I find it incredible to stand back, watch, and listen to students. I record many podcasts in class, and the students are used to sharing their thinking with others. As I listened back to one of my math podcasts from today (I so wish that the other one worked, as it shared amazing insight into student opinions of worksheets versus real world math problems), here’s what I learned:
1) Students are willing to share their thinking (even if they may be wrong).
2) Students are willing to challenge each other. They are willing to say that they don’t agree, and they’re willing to say why.
3) Students are willing to look at alternative solutions. When problems arose with their first plan, they were open to discussing other options.
4) Students are willing to listen to each other. They are willing to build on the ideas of their peers. Even the words, “As _______ said,” tells me that they’re hearing their classmates.
5) Students are eager to learn, and they’re willing to work through the hard thinking that comes with learning.
I could learn a lot from my students. In the past couple of weeks, I’ve heard lots of talk about math drills — largely Mad Minutes. I’ve blogged about this topic before, and I continue to do a lot of thinking about these math drills. Even though I was contemplating using Mad Minutes last year, I just couldn’t bring myself to do so. What about those students that need additional processing time? What about those students that have fine motor difficulties and struggle with printing the numbers? What about those students with memory problems? How are we differentiating for all of these needs? And how does “competition” and “comparison to peers” factor into this? Are Mad Minutes truly promoting a love of math? Here I am full of these questions — these huge wonderings that I want to scream from the rooftop — but when the opportunities have presented themselves, I’ve said nothing.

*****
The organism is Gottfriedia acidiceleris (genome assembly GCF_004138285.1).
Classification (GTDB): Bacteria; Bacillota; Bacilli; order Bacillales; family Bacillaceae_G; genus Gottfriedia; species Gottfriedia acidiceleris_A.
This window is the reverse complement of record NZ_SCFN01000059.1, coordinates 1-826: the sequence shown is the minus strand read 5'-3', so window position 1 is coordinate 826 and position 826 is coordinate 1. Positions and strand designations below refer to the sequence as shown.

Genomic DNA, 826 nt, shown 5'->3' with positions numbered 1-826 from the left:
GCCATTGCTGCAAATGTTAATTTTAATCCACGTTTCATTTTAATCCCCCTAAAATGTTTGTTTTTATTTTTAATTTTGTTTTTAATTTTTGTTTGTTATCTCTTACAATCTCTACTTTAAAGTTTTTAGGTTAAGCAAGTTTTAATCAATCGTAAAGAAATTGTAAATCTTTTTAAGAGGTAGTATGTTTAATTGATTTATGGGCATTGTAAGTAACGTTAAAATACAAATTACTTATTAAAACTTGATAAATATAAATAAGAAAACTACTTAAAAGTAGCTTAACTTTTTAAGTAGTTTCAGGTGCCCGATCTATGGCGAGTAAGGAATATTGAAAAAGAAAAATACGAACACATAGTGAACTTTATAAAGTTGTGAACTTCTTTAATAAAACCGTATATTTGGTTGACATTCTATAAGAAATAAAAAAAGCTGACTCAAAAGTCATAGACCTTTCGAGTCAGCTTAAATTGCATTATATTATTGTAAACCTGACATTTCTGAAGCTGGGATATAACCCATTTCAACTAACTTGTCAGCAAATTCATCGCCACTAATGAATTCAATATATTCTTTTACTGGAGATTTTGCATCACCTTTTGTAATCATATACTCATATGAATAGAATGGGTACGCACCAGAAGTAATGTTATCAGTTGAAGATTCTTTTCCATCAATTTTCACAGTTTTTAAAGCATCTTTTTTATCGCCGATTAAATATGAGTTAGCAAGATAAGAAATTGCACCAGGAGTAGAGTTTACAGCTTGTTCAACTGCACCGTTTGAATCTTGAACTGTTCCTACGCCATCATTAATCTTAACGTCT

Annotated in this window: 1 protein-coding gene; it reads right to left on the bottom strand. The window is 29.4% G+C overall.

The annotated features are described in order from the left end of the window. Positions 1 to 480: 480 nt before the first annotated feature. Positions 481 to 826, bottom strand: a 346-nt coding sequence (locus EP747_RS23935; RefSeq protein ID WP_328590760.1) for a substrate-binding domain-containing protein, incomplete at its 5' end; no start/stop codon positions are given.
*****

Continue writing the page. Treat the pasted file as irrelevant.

On Twitter or in an email, I have lots to share. I can seemingly write forever on this topic. 🙂 I can also talk to some friends and a few colleagues about it, but when in bigger groups, I remain quiet. I wish I didn’t. How do we bring about change if we never speak up in the first place? How do we get into great conversations about pedagogy and the choices we make (inside and outside of the classroom) if we never start the talk? My students can speak up. Now I need to as well! What would you do?
Aviva, I too struggle sometimes with this. I think that we do a great disservice to our fellow teachers, our profession and to some extent our students. We say we want to be treated like professionals but do we really. Doctors do rounds and give each other feedback, the partners in the law firms sit in on court cases and offer feedback. We all want to be better at our jobs so why aren’t we more open to feedback to help us improve. We do it every day with our kids. We ask kids to share their learning in a group (or in some cases in front of the entire class), answer peer questions and receive evaluations but we are so afraid to do the same. Why? Do we think our colleagues don’t have our backs? Do we think their feedback will be destructive instead if constructive? Whatever it is, I truly believe that as a profession we need to get past this thinking and truly embrace feedback from our colleagues. See it as feedback not as criticism. Trust that they are looking out for us, and will only try to help us become better. So if that means we sometimes need to be vocal with our colleagues so be it. We just need to remember it’s not always what we say but how we say it. As the old hymn says ‘fight the good fight with all your might.’
Jo-Ann, I love your comment, and I completely agree with you too! Hearing feedback is a good thing, and it helps us become better at what we do. And our conversations don’t have to be about a right versus wrong approach, but instead, a good dialogue about various viewpoints and where to go next. I so appreciate the fact that you’re always so open to feedback and so willing to give it as well! I’m lucky to get to learn with/from you!
I agree! I’m not a fan of the mad minute. What about suggesting getting together as a division to share math games that reinforce math facts? I did this recently with teachers and it worked out really well! Email if you want some!
Thanks for the idea, Jen! I really like that one. Yes, students need to learn their basic facts, but I think that the game option would be much more engaging than the worksheet option. Even if these games are just played one period a week, we can then spend the majority of our time working through real world math problems: providing the thinking opportunity that I think students really need!